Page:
Environmental Biology of Fishes

, Volume 84, Issue 4, pp 361–373 | Cite as

Movement patterns and water quality preferences of juvenile bull sharks (Carcharhinus leucas) in a Florida estuary

  • Lori A. OrtegaEmail author
  • Michelle R. Heupel
  • Philip Van Beynen
  • Philip J. Motta


Acoustic telemetry was used to examine the size of daily activity space, small-scale movement patterns, and water quality preferences of juvenile bull sharks in the Caloosahatchee River, Florida. Movement pattern analysis included rate of movement, swimming depth, linearity, direction, tidal influence, diel pattern, and correlation with environmental variables. Manual tacking occurred before and after a large freshwater influx which divided the sharks into two groups based on movement patterns. The first group displayed increased rate of movement, distance traveled, and space utilization at night, and movements correlated with salinity, temperature, and dissolved oxygen. The second group had an increased rate of movement, distance traveled, and space utilization during the day, and movements correlated with temperature, dissolved oxygen, turbidity and pH. These juvenile bull sharks displayed distinct diel movement patterns that were influenced by physical factors, which may account for the distribution of this top-level predator in the Caloosahatchee River.


Carcharhinus leucas Habitat use Activity space Movement patterns Acoustic telemetry Manual tracking 



We thank Mote Marine Laboratory staff C. Simpfendorfer, B. Yeiser and A. Ubeda for their help with field efforts and data collection. We thank student volunteer interns M. Espinoza, K. Reiss, J. Price and A. Andyshak for field assistance. We would also like to express appreciation to C. Simpfendorfer, C. Wells, B. Blackwell, and M. Dachsteiner for their assistance with analysis, as well as anonymous reviewers for their manuscript comments. This research was funded in part by the South Florida Water Management District and the National Shark Research Consortium (NOAA Fisheries). L.A.O. was the recipient of the Mote Marine Laboratory and University of South Florida Graduate Fellowship in Elasmobranch Biology during the course of this work. Treatment of all animals in this study was conducted under ethical guidelines and approval for procedures was granted to M.R.H. by the MML IACUC Committee and to L.A.O. by the USF IACUC Committee under permit number 3020.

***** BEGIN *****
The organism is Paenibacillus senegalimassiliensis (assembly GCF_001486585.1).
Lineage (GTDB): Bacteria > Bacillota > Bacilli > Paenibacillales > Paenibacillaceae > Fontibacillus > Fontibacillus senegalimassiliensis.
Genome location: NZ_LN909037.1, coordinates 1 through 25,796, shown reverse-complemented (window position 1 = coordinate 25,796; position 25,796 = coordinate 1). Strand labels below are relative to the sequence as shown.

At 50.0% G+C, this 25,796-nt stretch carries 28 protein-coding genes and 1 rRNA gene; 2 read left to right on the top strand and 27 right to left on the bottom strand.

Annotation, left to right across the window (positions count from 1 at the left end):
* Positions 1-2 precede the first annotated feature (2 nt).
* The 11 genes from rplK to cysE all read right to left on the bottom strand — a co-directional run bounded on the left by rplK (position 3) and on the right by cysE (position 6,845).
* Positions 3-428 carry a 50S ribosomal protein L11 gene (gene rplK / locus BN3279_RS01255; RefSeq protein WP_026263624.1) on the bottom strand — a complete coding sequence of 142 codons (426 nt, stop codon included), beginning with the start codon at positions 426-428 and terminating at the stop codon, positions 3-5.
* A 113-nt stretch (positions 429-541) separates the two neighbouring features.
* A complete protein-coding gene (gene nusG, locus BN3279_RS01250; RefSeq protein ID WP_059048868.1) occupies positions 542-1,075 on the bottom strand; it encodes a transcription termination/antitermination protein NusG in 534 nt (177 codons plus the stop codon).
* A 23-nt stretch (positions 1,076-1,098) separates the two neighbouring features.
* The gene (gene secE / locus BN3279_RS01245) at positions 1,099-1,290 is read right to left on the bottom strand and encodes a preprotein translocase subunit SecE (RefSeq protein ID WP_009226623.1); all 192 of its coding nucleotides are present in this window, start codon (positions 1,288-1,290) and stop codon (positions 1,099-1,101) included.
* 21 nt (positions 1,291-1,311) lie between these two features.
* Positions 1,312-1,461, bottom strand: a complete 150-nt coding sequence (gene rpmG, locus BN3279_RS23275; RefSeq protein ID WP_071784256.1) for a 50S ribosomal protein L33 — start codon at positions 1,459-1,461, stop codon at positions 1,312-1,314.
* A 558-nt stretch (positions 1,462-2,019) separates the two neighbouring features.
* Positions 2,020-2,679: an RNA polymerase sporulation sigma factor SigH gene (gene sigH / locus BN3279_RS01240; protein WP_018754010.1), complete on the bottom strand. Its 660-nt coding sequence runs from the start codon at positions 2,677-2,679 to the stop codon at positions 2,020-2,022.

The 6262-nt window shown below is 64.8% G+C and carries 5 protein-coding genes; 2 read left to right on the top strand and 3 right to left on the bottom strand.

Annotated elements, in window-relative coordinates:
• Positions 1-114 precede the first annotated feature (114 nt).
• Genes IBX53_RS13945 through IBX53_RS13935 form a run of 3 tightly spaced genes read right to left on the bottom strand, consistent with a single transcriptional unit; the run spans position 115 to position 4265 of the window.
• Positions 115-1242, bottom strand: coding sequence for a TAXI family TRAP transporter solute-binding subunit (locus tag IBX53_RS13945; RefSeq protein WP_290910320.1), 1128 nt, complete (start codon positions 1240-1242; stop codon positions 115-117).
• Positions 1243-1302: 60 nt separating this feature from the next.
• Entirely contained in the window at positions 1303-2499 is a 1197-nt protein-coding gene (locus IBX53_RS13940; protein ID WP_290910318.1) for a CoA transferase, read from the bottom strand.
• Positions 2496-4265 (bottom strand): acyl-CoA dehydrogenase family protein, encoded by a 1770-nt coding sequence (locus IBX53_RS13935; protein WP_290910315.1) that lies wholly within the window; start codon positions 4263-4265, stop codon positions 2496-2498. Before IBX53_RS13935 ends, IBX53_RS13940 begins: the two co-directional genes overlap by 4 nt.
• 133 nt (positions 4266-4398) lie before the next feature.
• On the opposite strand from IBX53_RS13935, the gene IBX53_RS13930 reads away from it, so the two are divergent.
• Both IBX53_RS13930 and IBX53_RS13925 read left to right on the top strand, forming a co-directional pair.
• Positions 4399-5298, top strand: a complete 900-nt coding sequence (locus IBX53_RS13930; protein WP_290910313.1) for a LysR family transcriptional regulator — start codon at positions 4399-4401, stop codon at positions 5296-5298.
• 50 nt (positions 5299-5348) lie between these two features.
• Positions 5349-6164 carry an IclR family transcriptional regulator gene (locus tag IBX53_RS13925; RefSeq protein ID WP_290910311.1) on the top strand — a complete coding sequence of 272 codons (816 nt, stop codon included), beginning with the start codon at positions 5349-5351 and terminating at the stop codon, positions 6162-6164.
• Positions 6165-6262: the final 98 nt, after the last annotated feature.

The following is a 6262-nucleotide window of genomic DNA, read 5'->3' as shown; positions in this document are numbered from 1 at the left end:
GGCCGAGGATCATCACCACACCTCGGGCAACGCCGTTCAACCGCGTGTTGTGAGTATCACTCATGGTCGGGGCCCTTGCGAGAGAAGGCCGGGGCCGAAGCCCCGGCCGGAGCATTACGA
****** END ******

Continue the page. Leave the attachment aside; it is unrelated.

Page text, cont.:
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Copyright information

© Springer Science+Business Media B.V. 2009

Authors and Affiliations

  • Lori A. Ortega
    • 1
    Email author
  • Michelle R. Heupel
    • 2
    • 3
  • Philip Van Beynen
    • 1
  • Philip J. Motta
    • 4
  1. 1.Environmental Science and PolicyUniversity of South FloridaTampaUSA
  2. 2.Center for Shark ResearchMote Marine LaboratorySarasotaUSA
  3. 3.School of Earth and Environmental SciencesJames Cook UniversityTownsvilleAustralia
  4. 4.Department of BiologyUniversity of South FloridaTampaUSA

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